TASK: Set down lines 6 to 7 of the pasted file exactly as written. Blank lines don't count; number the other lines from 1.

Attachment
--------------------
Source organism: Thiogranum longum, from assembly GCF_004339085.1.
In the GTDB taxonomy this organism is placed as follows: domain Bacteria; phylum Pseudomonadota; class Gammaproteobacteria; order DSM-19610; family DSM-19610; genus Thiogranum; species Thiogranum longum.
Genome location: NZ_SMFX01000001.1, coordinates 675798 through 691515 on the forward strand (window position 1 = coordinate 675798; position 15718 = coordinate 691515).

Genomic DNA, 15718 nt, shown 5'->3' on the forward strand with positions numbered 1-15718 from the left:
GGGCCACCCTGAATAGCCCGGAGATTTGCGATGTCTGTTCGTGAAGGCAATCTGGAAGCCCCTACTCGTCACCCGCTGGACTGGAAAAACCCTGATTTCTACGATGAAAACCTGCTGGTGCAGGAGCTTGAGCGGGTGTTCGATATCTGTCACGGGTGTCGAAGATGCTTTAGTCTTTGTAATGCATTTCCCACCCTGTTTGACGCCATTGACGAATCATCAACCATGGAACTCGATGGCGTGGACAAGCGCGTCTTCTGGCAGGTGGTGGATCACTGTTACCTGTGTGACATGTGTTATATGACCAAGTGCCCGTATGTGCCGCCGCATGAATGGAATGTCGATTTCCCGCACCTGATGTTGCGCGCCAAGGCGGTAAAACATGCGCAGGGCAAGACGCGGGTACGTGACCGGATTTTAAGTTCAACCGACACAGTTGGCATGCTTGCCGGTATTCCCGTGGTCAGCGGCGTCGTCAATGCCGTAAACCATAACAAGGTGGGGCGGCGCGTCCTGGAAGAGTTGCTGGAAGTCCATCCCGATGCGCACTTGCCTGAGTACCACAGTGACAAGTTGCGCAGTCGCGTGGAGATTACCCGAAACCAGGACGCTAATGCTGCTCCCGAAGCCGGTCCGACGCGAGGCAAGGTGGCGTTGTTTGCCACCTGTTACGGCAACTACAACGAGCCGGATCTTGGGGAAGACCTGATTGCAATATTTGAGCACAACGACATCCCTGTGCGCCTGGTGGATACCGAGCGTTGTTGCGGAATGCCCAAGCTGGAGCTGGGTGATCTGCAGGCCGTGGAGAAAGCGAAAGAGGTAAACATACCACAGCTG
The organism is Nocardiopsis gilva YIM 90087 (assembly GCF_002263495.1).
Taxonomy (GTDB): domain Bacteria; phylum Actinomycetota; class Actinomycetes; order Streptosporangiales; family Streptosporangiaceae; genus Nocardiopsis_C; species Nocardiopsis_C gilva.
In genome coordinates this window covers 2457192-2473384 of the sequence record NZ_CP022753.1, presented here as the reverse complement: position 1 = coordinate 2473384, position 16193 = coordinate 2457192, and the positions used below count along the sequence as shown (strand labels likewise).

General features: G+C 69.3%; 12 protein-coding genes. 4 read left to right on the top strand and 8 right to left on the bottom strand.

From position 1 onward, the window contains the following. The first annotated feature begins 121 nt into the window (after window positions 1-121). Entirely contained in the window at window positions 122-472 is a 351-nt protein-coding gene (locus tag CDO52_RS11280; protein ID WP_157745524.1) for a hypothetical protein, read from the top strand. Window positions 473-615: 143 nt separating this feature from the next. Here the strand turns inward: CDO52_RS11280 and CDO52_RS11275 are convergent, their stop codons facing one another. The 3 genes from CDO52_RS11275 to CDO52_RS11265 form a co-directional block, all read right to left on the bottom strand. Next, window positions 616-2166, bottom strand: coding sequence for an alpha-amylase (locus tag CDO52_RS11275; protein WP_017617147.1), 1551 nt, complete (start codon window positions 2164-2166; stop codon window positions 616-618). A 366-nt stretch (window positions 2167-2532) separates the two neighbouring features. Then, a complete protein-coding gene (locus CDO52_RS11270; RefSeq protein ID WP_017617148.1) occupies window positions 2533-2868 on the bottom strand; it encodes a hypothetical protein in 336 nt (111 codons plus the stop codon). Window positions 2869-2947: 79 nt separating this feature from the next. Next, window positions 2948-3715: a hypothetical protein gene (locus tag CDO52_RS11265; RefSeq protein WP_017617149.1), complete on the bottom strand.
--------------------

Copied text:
The organism is Nocardiopsis gilva YIM 90087 (assembly GCF_002263495.1).
Taxonomy (GTDB): domain Bacteria; phylum Actinomycetota; class Actinomycetes; order Streptosporangiales; family Streptosporangiaceae; genus Nocardiopsis_C; species Nocardiopsis_C gilva.